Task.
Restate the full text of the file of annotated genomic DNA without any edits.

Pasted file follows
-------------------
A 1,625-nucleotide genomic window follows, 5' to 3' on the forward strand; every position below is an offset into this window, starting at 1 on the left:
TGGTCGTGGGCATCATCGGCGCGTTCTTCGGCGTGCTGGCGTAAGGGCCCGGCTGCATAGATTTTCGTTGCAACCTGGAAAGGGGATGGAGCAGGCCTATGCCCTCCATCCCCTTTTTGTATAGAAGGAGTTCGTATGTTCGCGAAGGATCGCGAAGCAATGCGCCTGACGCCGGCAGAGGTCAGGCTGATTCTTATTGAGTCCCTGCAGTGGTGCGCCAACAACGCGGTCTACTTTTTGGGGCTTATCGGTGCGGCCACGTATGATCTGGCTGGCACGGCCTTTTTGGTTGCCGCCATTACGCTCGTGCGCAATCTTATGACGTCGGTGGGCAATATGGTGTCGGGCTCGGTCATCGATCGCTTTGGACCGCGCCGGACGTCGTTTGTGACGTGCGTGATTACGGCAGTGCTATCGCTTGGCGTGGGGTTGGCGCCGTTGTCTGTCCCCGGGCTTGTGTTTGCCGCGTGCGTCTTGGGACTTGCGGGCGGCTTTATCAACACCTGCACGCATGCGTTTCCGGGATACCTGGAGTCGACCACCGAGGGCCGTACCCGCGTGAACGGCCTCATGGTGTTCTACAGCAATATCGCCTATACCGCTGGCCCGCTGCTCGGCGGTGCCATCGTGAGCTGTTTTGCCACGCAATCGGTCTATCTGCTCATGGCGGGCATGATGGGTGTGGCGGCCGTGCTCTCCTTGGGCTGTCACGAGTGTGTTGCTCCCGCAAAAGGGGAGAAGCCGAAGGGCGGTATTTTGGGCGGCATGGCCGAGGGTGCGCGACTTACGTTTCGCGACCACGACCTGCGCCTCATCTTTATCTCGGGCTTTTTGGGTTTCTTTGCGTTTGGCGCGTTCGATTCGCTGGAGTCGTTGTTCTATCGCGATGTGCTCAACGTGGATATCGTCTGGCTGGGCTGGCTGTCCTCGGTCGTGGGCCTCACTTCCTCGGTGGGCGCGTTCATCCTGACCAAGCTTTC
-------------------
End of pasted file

A 1,625-nucleotide genomic window follows, 5' to 3' on the forward strand; every position below is an offset into this window, starting at 1 on the left:
TGGTCGTGGGCATCATCGGCGCGTTCTTCGGCGTGCTGGCGTAAGGGCCCGGCTGCATAGATTTTCGTTGCAACCTGGAAAGGGGATGGAGCAGGCCTATGCCCTCCATCCCCTTTTTGTATAGAAGGAGTTCGTATGTTCGCGAAGGATCGCGAAGCAATGCGCCTGACGCCGGCAGAGGTCAGGCTGATTCTTATTGAGTCCCTGCAGTGGTGCGCCAACAACGCGGTCTACTTTTTGGGGCTTATCGGTGCGGCCACGTATGATCTGGCTGGCACGGCCTTTTTGGTTGCCGCCATTACGCTCGTGCGCAATCTTATGACGTCGGTGGGCAATATGGTGTCGGGCTCGGTCATCGATCGCTTTGGACCGCGCCGGACGTCGTTTGTGACGTGCGTGATTACGGCAGTGCTATCGCTTGGCGTGGGGTTGGCGCCGTTGTCTGTCCCCGGGCTTGTGTTTGCCGCGTGCGTCTTGGGACTTGCGGGCGGCTTTATCAACACCTGCACGCATGCGTTTCCGGGATACCTGGAGTCGACCACCGAGGGCCGTACCCGCGTGAACGGCCTCATGGTGTTCTACAGCAATATCGCCTATACCGCTGGCCCGCTGCTCGGCGGTGCCATCGTGAGCTGTTTTGCCACGCAATCGGTCTATCTGCTCATGGCGGGCATGATGGGTGTGGCGGCCGTGCTCTCCTTGGGCTGTCACGAGTGTGTTGCTCCCGCAAAAGGGGAGAAGCCGAAGGGCGGTATTTTGGGCGGCATGGCCGAGGGTGCGCGACTTACGTTTCGCGACCACGACCTGCGCCTCATCTTTATCTCGGGCTTTTTGGGTTTCTTTGCGTTTGGCGCGTTCGATTCGCTGGAGTCGTTGTTCTATCGCGATGTGCTCAACGTGGATATCGTCTGGCTGGGCTGGCTGTCCTCGGTCGTGGGCCTCACTTCCTCGGTGGGCGCGTTCATCCTGACCAAGCTTTC